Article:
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Sunday, November 4, 2018

Who were the Sūryōyē/ Sūryāyē (Syrians)?

SOAA 00250
Mōr Dīonysīus Tēlmāhrōyō (Dionysius of Tēl-Mahrē), Patriarch of the Syriac Orthodox Church (ca. 818-845 CE) informs us "Therefore we can conclude that those west of the Euphrates are the real Sūryōyē (lit. Syrians)." [1] Those Syrians living east of the Euphrates are Syrians only in a metaphorical sense, he says, as they also speak the “Syriac language, that is the Aramaic language." What are the implications here for the definition of the Syrians as an ethnos, a 'ạmmā (lit. people)? Should a Syrian identity have been defined, it was not one based on civic or political grounds, as we have seen, rather through the use of a common language— Syriac. By extension, Sūryā (lit. Syria) would be the symbolic homeland of the Syriac language and its speakers, irrespective of their ethnic-origin.

Mōr Mikha'il Rabo (Michael the Great) stresses that the territorial boundary of Syria was geographically situated to the west of the Euphrates river and that the name Syrians was employed within a metaphorical sense to those “who speak our language, the Ōrōmōyē (lit. Arameans), of which the Syrians are only one part.” In the heading of Appendix II, Mōr Mikha'il states "Aramean people, that is, sons of Aram, who are called Syrians, that is people from Syria (i.e. west of the Euphrates)."  [2] The celebrated author and Patriarch of the Syriac Orthodox Church (ca. 1166-1199) goes on to distinguish that the Ōthurōyē (lit. Assyrians) who were also known as Syrians lived “east of the Euphrates, that is from the banks of the Euphrates all the way to Persia” (see SOAA 00250). [3] These Assyrians, as Mōr Mikha'il explains were those from Aššur who founded the city of Nineveh. [4] For Mōr Mikha'il, both the Arameans and Assyrians were Syrians, that is speakers of Syriac. The former (Arameans), nonetheless, were the real Syrians whereas the latter (Assyrians) were Syrians in a metaphorical sense.

With respect to the historic origin and usage of the name Syrian, just like Yaqūb d-Urhōy (Jacob of Edessa) and Mōr Dīonysīus— Mōr Mikha'il stresses that it was the Greeks of antiquity who designated the Arameans and Assyrians by that name. Furthermore, Mōr Mikha'il evidentially demonstrates that the Arameans formed, as he says, “only one part” of the Syrians. These statements suggest that the exonym Syrian held linguistic implications and was employed by a multi-ethnic population who were not all necessarily ethnic Arameans. This can be attested due to the obvious existence of various Syriac-speaking ethnic groups (i.e. Greek Orthodox Christians) who also linguistically designated themselves as Syrians.

BnF 4956, Fol. 10v
By contrast, the Arameans were distinct from the Assyrians in pre-Hellenistic times. The Greeks, nonetheless, complicated this distinction. Since Arameans and Assyrians by Achaemenid Persian rule are considered to have spoken the same language, Greeks increasingly categorised them as one and the same— Syrians. The fifth-century BCE Greek historian Herodotus explains "this people, whom the Greeks call Syrians (in reference to those east of the Euphrates), are called Assyrians by the barbarians (non-Greeks)." (see. Herodoti, Halicarn Assei Historiarum) [5] To complicate these distinctions, Herodotus furthermore informs us that "the Cappadocians are called by the Greeks Syrians." [6] Strabo, citing Posidonius of Apameia (mod. Hama Governorate, Syria.) stated that "the people we Greeks call Syrians (in reference to those west of the Euphrates) were called by the Syrians themselves Arameans." [7] Greeks thereby often defined Arameans and Assyrians to constitute the same society that inhabited a vast landscape. In the fourth-century CE, Latin historian Marcus Junianus Justinus (see. BnF 4956, Fol. 10v) noted "the Assyrians, who were afterwards called Syrians, held their empire thirteen-hundred years." [8] The Seleucids ruled the Syrians as an individual subject population, whether the Greeks called it Aramean or Assyrian. Even as the Seleucids treated Syrians as the "indigenous" population, the premise that Syrians were in fact ethnic Arameans and Assyrians persisted. Remarkably, citizens residing within the Greek cities of Syria or Phoenicia assumed identifications as Greeks and Syrians. [9]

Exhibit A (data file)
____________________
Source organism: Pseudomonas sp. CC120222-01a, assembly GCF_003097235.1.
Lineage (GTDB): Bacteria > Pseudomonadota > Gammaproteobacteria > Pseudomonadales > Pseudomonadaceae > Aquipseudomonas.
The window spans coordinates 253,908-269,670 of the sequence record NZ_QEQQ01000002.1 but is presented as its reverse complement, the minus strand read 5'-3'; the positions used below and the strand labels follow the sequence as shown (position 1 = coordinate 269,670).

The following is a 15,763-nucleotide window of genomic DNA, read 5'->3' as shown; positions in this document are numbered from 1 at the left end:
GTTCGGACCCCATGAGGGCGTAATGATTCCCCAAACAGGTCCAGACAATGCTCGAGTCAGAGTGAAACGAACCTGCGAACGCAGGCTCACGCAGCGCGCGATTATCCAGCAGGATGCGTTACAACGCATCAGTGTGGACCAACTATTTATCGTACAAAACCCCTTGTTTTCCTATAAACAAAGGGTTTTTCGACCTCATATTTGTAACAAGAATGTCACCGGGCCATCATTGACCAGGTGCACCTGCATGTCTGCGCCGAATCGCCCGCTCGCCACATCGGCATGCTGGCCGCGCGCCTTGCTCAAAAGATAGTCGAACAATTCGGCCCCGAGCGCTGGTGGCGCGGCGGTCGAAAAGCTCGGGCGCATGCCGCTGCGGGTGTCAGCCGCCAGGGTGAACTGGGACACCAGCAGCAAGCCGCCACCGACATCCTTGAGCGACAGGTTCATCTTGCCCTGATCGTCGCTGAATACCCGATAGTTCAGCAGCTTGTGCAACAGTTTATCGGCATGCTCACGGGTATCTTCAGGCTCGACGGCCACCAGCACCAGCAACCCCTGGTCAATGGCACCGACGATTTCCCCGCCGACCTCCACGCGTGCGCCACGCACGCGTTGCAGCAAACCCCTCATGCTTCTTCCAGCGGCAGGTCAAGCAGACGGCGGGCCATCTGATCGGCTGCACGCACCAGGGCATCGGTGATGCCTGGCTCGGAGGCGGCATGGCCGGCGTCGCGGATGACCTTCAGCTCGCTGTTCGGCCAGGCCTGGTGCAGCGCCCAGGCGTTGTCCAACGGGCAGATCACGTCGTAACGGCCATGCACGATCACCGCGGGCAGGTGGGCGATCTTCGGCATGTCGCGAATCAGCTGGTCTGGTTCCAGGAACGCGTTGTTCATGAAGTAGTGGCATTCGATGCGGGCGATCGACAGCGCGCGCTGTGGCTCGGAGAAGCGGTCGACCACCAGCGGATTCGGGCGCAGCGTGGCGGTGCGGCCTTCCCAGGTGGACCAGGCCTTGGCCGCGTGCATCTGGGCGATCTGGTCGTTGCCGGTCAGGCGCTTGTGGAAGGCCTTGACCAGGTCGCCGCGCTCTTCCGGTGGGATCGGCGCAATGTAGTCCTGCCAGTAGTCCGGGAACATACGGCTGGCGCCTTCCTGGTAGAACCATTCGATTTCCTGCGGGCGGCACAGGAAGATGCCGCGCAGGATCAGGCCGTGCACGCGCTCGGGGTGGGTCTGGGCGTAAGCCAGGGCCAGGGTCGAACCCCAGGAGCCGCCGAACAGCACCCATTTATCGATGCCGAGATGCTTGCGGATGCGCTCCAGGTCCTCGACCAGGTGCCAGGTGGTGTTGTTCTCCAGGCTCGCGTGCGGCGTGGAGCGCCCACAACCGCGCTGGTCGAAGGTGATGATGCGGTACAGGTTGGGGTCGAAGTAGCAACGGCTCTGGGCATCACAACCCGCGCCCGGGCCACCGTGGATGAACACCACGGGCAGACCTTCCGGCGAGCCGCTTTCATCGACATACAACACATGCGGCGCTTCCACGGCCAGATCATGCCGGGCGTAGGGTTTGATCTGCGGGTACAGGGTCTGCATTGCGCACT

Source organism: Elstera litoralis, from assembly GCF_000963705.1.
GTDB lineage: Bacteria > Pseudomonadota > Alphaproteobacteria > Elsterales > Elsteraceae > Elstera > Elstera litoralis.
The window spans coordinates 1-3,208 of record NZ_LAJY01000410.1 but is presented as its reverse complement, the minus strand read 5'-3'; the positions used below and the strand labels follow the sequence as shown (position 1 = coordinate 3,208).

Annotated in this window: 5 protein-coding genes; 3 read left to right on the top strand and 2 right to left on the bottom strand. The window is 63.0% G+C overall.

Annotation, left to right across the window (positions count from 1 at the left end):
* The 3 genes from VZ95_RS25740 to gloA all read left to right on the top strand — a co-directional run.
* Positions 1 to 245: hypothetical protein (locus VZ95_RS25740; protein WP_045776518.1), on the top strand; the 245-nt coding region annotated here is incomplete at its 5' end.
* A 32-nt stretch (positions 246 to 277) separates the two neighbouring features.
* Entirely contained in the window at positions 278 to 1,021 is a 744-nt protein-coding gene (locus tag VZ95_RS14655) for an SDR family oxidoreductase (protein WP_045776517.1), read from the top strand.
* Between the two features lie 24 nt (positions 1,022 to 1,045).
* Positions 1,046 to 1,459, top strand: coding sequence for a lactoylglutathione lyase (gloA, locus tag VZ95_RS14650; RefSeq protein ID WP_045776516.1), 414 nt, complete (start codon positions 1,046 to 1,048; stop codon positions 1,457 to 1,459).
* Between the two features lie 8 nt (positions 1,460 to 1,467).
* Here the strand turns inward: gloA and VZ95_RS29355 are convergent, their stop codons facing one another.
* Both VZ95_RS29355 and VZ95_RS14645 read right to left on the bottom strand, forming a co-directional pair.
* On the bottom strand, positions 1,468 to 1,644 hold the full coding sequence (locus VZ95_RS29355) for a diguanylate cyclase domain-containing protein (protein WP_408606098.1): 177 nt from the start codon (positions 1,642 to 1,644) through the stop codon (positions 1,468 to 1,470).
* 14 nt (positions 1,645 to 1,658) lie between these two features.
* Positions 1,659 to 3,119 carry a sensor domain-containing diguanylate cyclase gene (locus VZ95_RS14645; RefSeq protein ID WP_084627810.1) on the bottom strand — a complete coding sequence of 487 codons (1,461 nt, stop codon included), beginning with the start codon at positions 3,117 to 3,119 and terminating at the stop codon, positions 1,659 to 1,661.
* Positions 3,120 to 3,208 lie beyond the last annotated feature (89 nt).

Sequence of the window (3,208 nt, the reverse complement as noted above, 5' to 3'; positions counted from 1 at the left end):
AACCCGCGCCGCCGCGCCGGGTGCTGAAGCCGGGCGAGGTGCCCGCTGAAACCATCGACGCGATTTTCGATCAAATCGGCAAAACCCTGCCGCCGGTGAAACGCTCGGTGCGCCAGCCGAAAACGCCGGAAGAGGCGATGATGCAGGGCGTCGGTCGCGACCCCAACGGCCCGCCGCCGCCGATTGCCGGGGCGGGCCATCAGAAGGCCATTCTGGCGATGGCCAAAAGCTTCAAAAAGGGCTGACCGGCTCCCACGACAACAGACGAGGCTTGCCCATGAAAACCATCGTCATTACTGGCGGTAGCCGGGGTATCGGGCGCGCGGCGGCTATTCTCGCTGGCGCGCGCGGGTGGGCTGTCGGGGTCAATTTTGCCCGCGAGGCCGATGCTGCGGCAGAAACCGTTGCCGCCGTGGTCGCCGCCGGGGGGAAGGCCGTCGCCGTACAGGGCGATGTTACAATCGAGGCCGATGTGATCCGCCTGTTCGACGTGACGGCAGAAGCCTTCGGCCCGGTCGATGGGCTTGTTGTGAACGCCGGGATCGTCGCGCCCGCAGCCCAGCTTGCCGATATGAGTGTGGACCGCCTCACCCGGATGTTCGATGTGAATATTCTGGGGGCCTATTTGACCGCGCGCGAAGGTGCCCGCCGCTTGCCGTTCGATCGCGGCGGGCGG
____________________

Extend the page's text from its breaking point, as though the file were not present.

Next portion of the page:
Herodoti, Halicarn Assei Historiarum Lib. IX Editio Secunda
(Excudebat Henricus Stephanus, 1592), 463.

Footnotes:
[1] The Chronicle by Mōr Dīonysīus Tēlmāharōyō (Dionysius of Tēl-Mahrē) is lost. See Jean-Baptiste Chabot, Anonymi Auctoris chronicon ad annum Christi 1234 pertinens 1 (CSCO, 81, 109, Syr. 36, 56; Paris, 1916, Leuven, 1937), ed. pp. 112-114; trans. pp.88-90; Chabot, Chronique, ed. Vol. 4, pp. 522-524, trans. Vol. 3, pp. 76-78, where similar excerpts of this passage of his work are extant. Bas ter Haar Romeny, Religious Origins of Nations? The Christian Communities of the Middle East (Boston: BRILL, 2010), 121.
[2] Ibid. 119.
[3] J.-B. Chabot, Chronique de Michael Le Syrien Patriarchae Jacobite D'Antioche (1166-1199) (Paris: Ernest Leroux, 1899).
[4] Jean-Baptiste Chabot, De Michel Le Syrien, Patriarche Jacobite D'Antioche (1166-1199) Ed. 3 (Paris: Ernest Leroux, 1905), 443.
[5] George Rawlinson, The History of Herodotus (London: John Murray, 1862), 51.
[6] Gabriel Herman et al., Greeks between East and West: essays in Greek literature and history in memory of David Asheri (Jerusalem: Israel Academy of Sciences and Humanities, 2007), 192.
[7] I.G. Kidd, Posidonius: Volume III, The Translation of the Fragments (Cambridge: Cambridge University Press, 1972-1999), 356.
[8] John Selby Watson, Justin, Cornelius Nepos and Eutropius: Literally Translated, with Notes and a General Index (London: Henry G. Bohn, 1853), 5.
[9] see. Nathanael J. Andrade, Syrian Identity in the Greco-Roman World (Cambridge: Cambridge University Press, 2013).